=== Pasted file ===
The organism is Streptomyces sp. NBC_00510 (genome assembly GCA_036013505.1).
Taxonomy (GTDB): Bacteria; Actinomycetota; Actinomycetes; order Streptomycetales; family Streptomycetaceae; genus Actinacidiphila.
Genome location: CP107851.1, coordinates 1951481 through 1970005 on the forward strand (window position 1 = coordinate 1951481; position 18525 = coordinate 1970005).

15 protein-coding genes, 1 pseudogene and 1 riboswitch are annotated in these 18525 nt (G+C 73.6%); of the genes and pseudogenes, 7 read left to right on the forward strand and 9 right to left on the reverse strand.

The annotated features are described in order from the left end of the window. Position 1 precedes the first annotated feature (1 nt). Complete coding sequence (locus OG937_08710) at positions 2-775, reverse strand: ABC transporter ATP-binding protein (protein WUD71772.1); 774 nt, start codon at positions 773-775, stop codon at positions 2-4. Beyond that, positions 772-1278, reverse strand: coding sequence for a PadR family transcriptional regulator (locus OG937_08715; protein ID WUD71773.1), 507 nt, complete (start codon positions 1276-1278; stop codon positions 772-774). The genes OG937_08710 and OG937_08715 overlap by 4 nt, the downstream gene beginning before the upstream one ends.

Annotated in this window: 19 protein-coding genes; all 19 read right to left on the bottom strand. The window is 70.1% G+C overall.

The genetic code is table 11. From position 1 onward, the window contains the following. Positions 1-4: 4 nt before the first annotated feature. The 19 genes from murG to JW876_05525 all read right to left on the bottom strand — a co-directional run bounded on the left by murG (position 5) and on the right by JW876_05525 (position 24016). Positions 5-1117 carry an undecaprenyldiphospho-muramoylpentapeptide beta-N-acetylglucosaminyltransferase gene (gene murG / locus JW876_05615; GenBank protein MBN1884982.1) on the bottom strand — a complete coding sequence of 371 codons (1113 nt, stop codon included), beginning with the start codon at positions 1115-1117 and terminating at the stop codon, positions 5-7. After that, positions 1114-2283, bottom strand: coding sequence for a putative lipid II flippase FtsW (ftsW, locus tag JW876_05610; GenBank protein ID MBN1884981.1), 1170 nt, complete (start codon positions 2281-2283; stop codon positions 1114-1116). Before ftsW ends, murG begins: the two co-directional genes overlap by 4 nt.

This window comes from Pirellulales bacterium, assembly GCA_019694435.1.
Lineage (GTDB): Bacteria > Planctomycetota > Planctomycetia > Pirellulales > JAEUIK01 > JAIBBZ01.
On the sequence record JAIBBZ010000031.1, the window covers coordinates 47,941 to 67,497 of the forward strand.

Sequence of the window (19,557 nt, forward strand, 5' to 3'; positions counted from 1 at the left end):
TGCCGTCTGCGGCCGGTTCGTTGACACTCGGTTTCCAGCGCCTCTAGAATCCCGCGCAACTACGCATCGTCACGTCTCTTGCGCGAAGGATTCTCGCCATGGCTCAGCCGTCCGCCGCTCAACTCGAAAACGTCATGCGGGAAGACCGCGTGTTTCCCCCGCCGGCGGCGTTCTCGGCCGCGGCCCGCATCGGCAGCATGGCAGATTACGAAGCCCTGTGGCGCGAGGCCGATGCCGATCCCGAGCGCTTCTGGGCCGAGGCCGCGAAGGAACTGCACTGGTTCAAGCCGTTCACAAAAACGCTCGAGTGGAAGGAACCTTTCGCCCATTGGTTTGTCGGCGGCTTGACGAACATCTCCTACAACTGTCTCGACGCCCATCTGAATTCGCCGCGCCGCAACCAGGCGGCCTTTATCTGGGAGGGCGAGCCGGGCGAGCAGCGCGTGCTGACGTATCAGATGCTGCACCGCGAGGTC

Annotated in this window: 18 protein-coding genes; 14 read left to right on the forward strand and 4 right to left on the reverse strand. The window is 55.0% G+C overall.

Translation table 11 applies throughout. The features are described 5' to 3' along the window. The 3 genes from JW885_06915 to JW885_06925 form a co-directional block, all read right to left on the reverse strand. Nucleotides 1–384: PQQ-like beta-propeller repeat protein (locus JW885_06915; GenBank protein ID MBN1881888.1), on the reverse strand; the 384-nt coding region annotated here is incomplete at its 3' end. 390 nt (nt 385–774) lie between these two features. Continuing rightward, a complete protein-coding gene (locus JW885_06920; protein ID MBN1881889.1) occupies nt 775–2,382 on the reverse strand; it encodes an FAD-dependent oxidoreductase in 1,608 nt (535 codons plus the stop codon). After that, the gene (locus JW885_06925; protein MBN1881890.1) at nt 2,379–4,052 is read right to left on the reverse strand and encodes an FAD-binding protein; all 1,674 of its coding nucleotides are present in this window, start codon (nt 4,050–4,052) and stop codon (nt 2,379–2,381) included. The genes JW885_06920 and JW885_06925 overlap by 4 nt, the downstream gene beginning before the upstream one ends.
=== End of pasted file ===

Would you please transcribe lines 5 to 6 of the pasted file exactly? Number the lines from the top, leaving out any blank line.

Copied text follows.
The annotated features are described in order from the left end of the window. Position 1 precedes the first annotated feature (1 nt). Complete coding sequence (locus OG937_08710) at positions 2-775, reverse strand: ABC transporter ATP-binding protein (protein WUD71772.1); 774 nt, start codon at positions 773-775, stop codon at positions 2-4. Beyond that, positions 772-1278, reverse strand: coding sequence for a PadR family transcriptional regulator (locus OG937_08715; protein ID WUD71773.1), 507 nt, complete (start codon positions 1276-1278; stop codon positions 772-774). The genes OG937_08710 and OG937_08715 overlap by 4 nt, the downstream gene beginning before the upstream one ends.

Annotated in this window: 19 protein-coding genes; all 19 read right to left on the bottom strand. The window is 70.1% G+C overall.